Violence against women is a manifestation of historically unequal power relations between men and women. The Committee on the Elimination of Discrimination Against Women has asserted that violence against women is “violence directed against a woman because she is a woman or affects women disproportionately.” This violence seriously inhibits women’s ability to enjoy rights and freedoms on a basis of equality with men. Vulnerability to violence is understood as a condition created by the absence or denial of rights. the violence not only effects the physical condition of the women but also destroys her in her integral life.

Violence against women affects women everywhere. It impacts women’s health, hampers their ability to participate fully in society, affects their enjoyment of sexual and reproductive health and rights, and is a source of tremendous physical and psychological suffering for both women and their families. Recent research has shown that women who have been subjected to violence by their partners have greater chances of having a low birth weight baby, are at much greater risk of depression, and more likely to have an induced abortions. They are also more likely to be living with HIV. Violence against women has serious health consequences like death, physical injuries, unintended pregnancies, induced abortions, sexually transmitted infections, depression etc.

MORE THAN ONE IN THREE WOMEN (35.6%) GLOBALLY REPORT HAVING EXPERIENCED PHYSICAL AND/OR SEXUAL PARTNER VIOLENCE, OR SEXUAL VIOLENCE BY A NON-PARTNER GLOBALLY, 38% OF ALL MURDERS OF WOMEN ARE COMMITTED BY THEIR INTIMATE PARTNERS 42% OF WOMEN WHO HAVE BEEN PHYSICALLY AND/OR SEXUALLY ABUSED BY A PARTNER HAVE EXPERIENCED INJURIES AS A RESULT OF THAT VIOLENCE

7.2% OF ADULT WOMEN HAVE EXPERIENCED SEXUAL VIOLENCE BY A NON- PARTNER

Effects of violence against women


Violence against women can cause long-term physical and mental health problems. 

Violence and abuse affect not just the women involved but also their children, families, and communities. These effects include harm to an individual’s health, possibly long-term harm to children, and harm to communities such as lost work and homelessness.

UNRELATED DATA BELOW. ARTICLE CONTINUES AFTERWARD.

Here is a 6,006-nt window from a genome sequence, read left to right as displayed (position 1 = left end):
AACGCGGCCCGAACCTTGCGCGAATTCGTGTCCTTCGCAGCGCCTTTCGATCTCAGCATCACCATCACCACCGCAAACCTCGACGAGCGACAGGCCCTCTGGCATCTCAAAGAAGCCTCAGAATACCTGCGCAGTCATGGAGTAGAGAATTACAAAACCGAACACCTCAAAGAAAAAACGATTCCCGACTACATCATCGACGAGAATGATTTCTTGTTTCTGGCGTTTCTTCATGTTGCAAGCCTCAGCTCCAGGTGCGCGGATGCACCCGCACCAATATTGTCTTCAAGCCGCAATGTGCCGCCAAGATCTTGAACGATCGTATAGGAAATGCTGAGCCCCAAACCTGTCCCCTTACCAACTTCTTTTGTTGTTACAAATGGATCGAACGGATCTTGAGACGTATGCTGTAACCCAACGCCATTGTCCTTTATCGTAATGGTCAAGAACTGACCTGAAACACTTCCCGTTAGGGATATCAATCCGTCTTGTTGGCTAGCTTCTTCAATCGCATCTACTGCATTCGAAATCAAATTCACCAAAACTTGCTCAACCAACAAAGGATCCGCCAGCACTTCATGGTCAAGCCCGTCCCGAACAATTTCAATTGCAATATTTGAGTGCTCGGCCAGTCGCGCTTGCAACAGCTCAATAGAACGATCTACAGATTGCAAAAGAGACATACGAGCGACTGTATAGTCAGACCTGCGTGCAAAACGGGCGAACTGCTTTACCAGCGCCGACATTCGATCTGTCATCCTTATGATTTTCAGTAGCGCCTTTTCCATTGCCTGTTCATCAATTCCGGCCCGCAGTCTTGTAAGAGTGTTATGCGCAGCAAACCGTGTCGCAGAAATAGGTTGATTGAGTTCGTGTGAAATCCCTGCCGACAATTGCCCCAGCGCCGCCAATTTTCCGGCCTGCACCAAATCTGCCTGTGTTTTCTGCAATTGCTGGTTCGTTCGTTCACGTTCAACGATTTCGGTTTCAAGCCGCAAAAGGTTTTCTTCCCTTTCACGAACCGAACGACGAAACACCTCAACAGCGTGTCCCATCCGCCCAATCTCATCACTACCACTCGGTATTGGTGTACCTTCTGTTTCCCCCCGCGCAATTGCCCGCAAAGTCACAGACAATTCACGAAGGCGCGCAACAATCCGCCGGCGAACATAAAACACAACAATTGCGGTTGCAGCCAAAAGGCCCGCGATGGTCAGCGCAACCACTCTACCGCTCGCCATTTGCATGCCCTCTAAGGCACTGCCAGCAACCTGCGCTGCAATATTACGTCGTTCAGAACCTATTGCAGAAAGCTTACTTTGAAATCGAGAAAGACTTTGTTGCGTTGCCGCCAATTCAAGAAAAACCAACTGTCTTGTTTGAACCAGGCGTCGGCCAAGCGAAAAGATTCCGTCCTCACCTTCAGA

The short-term physical effects of violence can include minor injuries or serious conditions. They can include bruises, cuts, broken bones, or injuries to organs and other parts inside of your body. Some physical injuries are difficult or impossible to see without scans, x-rays, or other tests done by a doctor or nurse.


Short-term physical effects of sexual violence can include:

· Vaginal bleeding or pelvic pain

· Unwanted pregnancy

· Sexually transmitted infections (STIs), including HIV

· Trouble sleeping or nightmares


If you are pregnant, a physical injury can hurt you and the unborn child. This is also true in some cases of sexual assault.

Violence against women, including sexual or physical violence, is linked to many long-term health problems. These can include:

· Arthritis

· Asthma

· Chronic pain

· Digestive problems such as stomach ulcers

· Heart problems

· Irritable bowel syndrome

· Nightmares and problems sleeping

· Migraine headaches

· Sexual problems such as pain during sex

· Stress

· Problems with the immune system


Many women also have mental health problems after violence. To cope with the effects of the violence, some women start misusing alcohol or drugs or engage in risky behaviors, such as having unprotected sex. Sexual violence can also affect someone’s perception of their own bodies, leading to unhealthy eating patterns or eating disorders. If you are experiencing these problems, know that you are not alone. There are resources that can help you cope with these challenges.